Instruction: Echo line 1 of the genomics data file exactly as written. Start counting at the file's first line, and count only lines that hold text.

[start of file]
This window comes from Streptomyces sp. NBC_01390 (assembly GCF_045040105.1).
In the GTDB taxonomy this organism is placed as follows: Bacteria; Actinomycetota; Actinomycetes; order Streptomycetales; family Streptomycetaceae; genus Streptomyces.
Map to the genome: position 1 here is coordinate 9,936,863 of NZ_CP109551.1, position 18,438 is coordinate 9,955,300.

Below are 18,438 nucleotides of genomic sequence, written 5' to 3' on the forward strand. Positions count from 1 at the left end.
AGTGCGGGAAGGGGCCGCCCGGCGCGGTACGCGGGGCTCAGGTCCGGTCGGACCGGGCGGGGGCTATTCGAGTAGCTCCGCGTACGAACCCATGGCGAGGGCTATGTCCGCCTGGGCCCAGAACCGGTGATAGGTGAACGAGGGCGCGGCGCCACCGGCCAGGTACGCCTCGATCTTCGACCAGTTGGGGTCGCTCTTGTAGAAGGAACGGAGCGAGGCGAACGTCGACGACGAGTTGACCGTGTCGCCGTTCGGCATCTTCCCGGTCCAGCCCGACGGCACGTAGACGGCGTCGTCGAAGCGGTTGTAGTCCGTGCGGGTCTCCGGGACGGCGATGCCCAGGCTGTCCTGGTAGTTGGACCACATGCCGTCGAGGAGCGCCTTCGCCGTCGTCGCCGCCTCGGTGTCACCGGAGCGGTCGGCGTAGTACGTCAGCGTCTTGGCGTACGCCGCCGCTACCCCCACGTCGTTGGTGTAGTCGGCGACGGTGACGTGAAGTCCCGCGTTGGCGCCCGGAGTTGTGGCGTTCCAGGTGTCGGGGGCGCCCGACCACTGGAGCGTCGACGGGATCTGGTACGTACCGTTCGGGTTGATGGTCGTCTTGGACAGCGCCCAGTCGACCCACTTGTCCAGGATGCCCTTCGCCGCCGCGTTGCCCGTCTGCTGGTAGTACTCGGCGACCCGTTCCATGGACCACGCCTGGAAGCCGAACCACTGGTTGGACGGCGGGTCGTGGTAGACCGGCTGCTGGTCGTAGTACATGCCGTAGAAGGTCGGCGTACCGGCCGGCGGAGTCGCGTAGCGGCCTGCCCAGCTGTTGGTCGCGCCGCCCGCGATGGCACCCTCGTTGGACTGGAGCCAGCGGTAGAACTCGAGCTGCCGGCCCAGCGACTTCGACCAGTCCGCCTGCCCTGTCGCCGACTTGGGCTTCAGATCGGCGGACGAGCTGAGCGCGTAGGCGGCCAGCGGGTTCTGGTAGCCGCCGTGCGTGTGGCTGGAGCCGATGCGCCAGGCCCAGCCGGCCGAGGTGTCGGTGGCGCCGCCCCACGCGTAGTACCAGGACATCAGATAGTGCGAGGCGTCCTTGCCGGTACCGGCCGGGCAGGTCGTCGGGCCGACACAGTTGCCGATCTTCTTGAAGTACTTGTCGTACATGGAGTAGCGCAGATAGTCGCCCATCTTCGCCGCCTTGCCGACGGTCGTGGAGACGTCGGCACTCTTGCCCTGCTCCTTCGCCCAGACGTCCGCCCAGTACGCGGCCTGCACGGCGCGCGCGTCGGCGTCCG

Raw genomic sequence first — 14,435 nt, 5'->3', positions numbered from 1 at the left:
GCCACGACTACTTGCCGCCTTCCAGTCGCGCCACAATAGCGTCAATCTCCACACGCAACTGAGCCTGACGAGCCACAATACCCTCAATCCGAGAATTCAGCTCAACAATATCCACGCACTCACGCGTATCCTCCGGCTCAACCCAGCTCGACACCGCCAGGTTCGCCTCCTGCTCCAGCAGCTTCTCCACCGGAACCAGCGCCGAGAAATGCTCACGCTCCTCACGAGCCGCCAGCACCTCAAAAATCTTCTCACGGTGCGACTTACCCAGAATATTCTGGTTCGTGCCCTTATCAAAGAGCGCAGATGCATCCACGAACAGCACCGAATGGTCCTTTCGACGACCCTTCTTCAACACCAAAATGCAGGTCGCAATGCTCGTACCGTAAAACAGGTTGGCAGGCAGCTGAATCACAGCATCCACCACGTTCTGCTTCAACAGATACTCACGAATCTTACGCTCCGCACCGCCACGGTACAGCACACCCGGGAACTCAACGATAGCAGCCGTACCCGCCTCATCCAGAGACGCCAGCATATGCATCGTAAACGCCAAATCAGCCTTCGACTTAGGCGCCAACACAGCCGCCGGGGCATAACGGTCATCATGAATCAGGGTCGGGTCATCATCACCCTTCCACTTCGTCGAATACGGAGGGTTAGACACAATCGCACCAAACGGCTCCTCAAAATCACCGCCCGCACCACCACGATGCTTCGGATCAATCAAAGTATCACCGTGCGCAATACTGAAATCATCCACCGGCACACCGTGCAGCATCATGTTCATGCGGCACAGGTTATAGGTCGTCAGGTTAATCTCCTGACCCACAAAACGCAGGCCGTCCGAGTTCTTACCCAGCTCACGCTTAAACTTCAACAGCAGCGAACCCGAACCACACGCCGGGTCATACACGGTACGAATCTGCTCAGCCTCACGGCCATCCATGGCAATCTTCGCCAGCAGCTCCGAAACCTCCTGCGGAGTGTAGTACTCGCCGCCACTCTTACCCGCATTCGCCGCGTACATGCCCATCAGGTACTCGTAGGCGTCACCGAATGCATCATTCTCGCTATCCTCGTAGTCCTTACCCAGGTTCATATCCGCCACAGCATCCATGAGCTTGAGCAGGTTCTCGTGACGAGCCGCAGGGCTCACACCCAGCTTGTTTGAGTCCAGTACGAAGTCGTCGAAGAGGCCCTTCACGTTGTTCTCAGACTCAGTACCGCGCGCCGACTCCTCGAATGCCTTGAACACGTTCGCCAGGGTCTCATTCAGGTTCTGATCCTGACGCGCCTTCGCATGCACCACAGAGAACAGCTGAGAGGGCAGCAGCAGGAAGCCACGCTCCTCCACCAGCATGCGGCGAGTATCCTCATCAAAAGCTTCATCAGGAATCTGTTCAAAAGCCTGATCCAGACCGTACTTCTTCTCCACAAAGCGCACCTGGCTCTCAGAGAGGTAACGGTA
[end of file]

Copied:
This window comes from Streptomyces sp. NBC_01390 (assembly GCF_045040105.1).